Gary Hart for President is alive and resuscitating in the bracing primary air of New Hampshire.

The candidate for the Democratic nomination is in the pink. His spiel is more spirited, his message more compelling and his audiences more responsive than before.

But his campaign is in the red.

Miscalculations led him into costly, losing straw-poll efforts that were never budgeted and that badly tarnished his reputation with party pros and potential contributors. Sen. Gary Hart (D-Colo.) is banking on a flurry of fund-raising events to get him into the black by June 30, when all campaigns must report on their fiscal health for all to see.

Still, his view remains rosy. Hart tells audiences that he will be their next president and that the race for the Democratic presidential nomination will come down to two finalists, Hart and either former vice president Walter F. Mondale or Sen. John Glenn (D-Ohio)--"I'm not sure which."

There was no evidence of damage from Hart's well-publicized, unsuccessful presidential straw-poll efforts in Massachusetts and Wisconsin as he rolled through a visit several days ago to the state where the nation's first presidential primary traditionally is held.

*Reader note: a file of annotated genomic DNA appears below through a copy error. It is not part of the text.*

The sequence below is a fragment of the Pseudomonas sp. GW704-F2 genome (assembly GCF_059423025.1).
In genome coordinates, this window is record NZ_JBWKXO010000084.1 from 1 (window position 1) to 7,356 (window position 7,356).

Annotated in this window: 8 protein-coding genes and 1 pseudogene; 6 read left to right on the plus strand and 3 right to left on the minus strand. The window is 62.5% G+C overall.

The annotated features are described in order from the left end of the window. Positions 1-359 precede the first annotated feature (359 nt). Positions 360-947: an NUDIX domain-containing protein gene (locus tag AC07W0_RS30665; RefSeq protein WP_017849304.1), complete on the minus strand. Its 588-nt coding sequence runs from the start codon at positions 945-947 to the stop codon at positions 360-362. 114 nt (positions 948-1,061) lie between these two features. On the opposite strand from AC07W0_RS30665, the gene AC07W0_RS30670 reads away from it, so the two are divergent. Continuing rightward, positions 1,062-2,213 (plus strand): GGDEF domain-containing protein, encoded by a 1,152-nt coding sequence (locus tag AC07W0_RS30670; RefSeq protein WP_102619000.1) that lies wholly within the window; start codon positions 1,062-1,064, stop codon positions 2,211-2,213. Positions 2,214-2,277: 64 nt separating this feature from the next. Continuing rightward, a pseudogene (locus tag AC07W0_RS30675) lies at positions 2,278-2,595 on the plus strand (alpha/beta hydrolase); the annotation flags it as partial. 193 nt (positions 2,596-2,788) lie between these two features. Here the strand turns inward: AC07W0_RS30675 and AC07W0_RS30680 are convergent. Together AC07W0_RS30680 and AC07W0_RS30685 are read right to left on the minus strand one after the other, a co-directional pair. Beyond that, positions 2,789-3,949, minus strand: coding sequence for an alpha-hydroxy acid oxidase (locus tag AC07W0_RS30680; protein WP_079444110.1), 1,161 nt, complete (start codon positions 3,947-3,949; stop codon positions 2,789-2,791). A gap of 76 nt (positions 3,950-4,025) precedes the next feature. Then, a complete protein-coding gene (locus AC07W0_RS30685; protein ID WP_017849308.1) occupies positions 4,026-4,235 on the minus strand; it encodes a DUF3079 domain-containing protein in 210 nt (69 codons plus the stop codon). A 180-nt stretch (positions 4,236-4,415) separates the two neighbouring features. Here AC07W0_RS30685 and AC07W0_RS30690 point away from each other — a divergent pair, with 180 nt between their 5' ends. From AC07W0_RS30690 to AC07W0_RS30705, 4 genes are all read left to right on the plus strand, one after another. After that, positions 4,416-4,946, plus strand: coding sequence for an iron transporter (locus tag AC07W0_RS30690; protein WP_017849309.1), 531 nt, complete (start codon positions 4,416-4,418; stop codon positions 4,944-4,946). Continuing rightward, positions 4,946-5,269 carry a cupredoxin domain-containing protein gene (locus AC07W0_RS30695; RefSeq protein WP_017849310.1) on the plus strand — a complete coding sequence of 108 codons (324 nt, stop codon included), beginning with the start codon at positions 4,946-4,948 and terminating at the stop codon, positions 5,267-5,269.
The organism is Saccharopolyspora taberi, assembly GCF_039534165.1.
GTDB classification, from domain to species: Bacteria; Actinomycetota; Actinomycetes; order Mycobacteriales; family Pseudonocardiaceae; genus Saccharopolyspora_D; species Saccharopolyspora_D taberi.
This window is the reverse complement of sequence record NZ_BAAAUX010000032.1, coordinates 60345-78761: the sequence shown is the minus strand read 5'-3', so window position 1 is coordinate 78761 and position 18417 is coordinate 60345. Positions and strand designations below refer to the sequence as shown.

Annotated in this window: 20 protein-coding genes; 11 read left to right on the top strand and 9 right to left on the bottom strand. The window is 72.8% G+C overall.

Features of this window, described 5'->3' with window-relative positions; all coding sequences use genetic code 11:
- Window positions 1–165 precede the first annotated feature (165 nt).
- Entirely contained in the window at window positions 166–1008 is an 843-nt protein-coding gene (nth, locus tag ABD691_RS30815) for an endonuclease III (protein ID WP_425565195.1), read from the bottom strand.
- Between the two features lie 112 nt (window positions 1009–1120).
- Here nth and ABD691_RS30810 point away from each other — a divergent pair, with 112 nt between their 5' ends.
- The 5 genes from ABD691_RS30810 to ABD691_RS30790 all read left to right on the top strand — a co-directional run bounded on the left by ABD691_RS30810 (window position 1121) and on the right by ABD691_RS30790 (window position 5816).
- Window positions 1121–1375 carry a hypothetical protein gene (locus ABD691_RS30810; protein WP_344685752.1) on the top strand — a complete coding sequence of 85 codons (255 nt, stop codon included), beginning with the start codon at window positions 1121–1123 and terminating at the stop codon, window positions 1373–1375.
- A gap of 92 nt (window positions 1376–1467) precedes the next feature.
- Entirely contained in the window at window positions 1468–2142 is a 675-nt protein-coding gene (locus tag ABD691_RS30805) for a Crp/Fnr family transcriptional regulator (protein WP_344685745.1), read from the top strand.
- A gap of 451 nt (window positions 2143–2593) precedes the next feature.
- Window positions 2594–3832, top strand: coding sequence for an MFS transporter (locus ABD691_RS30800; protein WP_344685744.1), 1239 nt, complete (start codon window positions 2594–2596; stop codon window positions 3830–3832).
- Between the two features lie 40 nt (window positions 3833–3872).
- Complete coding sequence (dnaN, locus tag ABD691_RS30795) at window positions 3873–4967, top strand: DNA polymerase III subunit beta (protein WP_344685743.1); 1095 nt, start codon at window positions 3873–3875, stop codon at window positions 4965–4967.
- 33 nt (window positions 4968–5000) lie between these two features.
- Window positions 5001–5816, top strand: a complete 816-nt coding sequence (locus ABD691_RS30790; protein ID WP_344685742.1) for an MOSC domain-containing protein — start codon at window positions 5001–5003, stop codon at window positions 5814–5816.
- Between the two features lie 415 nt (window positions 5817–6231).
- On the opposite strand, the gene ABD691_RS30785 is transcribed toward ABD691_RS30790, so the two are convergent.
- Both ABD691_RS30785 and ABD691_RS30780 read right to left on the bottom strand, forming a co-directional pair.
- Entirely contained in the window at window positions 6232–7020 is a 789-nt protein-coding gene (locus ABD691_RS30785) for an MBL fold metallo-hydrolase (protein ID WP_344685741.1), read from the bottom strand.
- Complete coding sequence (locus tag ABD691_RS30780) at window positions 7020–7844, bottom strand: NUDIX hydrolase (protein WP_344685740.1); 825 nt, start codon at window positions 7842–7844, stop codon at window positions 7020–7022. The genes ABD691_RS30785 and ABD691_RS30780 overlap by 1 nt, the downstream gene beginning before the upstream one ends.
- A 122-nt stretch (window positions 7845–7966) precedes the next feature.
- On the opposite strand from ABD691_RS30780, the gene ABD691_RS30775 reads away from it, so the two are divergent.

His supporters were enthusiastic as he opened his headquarters in Concord; teachers, labor leaders and just plain folks pronounced themselves impressed with what he had to say at rallies; local media coverage was extensive when he toured a toxic waste site and held forth on the horror of it all.

But perhaps there was evidence of the fallout from the straw polls when he hit New York City. His campaign managers had hoped to raise $20,000 to $25,000 at a fund-raiser at the home of Loulette and Howard Samuels, the chairman of the National Soccer League and a prominent New York Democrat. But they netted, by their own count, just $10,000.

Hart, meanwhile, appears to have come away from his latest encounter of the third-place kind in Wisconsin with new resolve.

In what could be crucial to his chances, he voiced confidence during an interview that he can capture the nuclear freeze issue, which so far has helped to bury him in these early tests, and make it his.